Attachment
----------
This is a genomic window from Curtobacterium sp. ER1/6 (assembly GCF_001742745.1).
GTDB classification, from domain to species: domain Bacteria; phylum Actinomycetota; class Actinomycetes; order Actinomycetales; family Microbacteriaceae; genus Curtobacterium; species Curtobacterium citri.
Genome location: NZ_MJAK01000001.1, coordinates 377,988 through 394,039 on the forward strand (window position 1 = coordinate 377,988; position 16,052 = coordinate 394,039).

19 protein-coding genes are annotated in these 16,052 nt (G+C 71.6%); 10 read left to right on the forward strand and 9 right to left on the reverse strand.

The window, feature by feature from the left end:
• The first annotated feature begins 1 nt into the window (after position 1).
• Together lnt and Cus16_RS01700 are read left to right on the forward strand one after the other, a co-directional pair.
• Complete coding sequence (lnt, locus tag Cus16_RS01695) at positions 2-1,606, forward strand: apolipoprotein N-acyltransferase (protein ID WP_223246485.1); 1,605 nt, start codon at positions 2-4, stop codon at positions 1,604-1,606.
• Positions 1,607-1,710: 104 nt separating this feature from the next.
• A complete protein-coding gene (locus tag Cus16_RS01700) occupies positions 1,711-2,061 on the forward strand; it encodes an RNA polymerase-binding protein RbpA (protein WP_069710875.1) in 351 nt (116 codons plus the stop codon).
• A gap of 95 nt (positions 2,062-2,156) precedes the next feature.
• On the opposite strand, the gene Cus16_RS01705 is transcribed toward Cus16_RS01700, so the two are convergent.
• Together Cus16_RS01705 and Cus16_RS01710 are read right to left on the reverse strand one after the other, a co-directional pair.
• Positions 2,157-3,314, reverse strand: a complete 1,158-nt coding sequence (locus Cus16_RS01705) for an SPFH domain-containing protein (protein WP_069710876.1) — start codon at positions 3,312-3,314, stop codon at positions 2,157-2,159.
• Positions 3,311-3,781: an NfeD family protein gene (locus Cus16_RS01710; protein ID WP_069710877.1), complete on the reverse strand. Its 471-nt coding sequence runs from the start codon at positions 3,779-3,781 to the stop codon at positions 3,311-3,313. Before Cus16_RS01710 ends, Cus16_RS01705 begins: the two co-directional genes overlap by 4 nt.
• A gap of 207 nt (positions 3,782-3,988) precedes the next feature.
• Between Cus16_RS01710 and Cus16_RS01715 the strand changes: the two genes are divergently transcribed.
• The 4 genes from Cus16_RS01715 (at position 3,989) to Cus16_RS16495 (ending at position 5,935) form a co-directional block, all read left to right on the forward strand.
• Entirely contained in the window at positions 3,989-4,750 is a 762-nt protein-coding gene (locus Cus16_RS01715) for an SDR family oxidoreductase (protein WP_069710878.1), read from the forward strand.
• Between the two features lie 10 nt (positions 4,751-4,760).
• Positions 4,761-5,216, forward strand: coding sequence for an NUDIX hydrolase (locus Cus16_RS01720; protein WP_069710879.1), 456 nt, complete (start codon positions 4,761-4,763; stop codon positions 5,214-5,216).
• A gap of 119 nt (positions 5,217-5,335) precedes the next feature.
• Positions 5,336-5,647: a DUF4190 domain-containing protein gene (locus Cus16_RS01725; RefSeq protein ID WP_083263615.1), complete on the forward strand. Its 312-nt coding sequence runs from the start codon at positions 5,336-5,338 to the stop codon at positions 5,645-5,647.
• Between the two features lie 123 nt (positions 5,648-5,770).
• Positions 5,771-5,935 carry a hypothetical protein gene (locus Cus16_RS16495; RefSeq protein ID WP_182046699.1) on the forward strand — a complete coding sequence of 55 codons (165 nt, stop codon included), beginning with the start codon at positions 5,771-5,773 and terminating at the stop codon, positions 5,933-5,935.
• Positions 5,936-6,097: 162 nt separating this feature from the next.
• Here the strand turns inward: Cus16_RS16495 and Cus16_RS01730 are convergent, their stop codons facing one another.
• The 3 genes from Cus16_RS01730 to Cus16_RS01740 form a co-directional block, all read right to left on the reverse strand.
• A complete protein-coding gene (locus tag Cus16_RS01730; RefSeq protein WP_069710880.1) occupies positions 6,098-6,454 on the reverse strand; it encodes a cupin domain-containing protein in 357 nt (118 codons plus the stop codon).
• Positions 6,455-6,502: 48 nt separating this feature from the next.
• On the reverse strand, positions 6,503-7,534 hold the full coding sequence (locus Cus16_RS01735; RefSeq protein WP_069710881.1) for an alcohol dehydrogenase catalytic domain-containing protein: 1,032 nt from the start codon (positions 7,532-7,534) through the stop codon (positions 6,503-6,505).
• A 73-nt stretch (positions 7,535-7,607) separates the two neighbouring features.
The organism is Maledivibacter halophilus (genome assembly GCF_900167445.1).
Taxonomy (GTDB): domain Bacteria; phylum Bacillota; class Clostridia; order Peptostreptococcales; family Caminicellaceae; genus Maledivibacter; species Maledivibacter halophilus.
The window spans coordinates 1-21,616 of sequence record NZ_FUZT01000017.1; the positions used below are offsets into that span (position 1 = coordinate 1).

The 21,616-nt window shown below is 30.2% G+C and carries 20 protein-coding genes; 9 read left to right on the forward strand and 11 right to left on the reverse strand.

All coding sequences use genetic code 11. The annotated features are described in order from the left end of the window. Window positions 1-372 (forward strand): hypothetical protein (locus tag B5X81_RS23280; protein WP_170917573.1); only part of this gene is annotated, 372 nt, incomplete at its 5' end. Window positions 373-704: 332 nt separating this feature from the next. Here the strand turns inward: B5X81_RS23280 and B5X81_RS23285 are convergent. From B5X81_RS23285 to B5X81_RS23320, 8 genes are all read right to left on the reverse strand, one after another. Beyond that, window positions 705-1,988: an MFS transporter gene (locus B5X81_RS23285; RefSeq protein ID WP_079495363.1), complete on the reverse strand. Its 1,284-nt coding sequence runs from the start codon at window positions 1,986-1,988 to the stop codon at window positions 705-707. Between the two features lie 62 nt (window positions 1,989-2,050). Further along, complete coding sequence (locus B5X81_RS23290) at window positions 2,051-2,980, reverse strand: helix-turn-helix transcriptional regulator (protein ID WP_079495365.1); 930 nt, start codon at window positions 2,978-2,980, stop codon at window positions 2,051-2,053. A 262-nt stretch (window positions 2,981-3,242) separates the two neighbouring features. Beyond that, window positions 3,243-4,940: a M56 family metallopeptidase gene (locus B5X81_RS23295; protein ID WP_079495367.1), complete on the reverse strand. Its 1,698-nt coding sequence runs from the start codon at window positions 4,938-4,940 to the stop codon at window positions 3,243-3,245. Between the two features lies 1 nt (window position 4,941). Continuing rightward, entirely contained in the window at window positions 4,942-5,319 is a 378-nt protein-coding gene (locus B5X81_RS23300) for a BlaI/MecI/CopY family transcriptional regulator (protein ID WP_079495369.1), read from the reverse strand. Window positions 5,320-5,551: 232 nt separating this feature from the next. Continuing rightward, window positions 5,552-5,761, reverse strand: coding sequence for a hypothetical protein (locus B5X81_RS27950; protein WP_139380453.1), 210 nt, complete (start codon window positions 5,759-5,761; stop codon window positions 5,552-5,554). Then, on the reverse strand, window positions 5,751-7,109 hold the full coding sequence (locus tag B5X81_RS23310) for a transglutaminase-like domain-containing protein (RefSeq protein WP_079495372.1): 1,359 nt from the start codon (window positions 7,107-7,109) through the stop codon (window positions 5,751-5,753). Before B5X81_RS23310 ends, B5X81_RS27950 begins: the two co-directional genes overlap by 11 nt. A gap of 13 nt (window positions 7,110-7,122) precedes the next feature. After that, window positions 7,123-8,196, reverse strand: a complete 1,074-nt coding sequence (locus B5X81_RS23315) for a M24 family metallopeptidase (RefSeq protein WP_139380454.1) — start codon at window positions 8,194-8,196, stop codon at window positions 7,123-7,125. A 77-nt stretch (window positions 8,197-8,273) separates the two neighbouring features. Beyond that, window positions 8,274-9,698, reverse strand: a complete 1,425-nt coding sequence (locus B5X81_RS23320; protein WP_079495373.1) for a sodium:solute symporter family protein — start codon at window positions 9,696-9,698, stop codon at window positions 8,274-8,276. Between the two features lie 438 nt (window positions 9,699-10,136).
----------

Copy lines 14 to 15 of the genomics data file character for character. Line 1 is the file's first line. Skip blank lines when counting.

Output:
• Positions 2,157-3,314, reverse strand: a complete 1,158-nt coding sequence (locus Cus16_RS01705) for an SPFH domain-containing protein (protein WP_069710876.1) — start codon at positions 3,312-3,314, stop codon at positions 2,157-2,159.
• Positions 3,311-3,781: an NfeD family protein gene (locus Cus16_RS01710; protein ID WP_069710877.1), complete on the reverse strand. Its 471-nt coding sequence runs from the start codon at positions 3,779-3,781 to the stop codon at positions 3,311-3,313. Before Cus16_RS01710 ends, Cus16_RS01705 begins: the two co-directional genes overlap by 4 nt.